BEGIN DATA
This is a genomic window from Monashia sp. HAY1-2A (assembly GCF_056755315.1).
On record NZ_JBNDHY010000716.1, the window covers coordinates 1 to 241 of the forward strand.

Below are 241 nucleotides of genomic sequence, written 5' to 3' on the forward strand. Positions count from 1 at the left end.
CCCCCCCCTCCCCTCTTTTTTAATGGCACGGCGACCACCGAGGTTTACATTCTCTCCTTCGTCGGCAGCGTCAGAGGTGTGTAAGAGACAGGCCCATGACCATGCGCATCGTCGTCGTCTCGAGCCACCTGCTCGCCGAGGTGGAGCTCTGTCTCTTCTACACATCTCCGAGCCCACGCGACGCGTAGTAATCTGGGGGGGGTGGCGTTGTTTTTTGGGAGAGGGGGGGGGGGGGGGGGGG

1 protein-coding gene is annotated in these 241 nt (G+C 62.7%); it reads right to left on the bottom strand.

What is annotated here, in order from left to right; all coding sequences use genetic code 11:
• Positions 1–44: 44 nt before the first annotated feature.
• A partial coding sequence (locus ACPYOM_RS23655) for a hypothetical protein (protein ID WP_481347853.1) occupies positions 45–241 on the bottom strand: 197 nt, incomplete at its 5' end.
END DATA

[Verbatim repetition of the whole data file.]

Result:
This is a genomic window from Monashia sp. HAY1-2A (assembly GCF_056755315.1).
On record NZ_JBNDHY010000716.1, the window covers coordinates 1 to 241 of the forward strand.

Below are 241 nucleotides of genomic sequence, written 5' to 3' on the forward strand. Positions count from 1 at the left end.
CCCCCCCCTCCCCTCTTTTTTAATGGCACGGCGACCACCGAGGTTTACATTCTCTCCTTCGTCGGCAGCGTCAGAGGTGTGTAAGAGACAGGCCCATGACCATGCGCATCGTCGTCGTCTCGAGCCACCTGCTCGCCGAGGTGGAGCTCTGTCTCTTCTACACATCTCCGAGCCCACGCGACGCGTAGTAATCTGGGGGGGGTGGCGTTGTTTTTTGGGAGAGGGGGGGGGGGGGGGGGGG

1 protein-coding gene is annotated in these 241 nt (G+C 62.7%); it reads right to left on the bottom strand.

What is annotated here, in order from left to right; all coding sequences use genetic code 11:
• Positions 1–44: 44 nt before the first annotated feature.
• A partial coding sequence (locus ACPYOM_RS23655) for a hypothetical protein (protein ID WP_481347853.1) occupies positions 45–241 on the bottom strand: 197 nt, incomplete at its 5' end.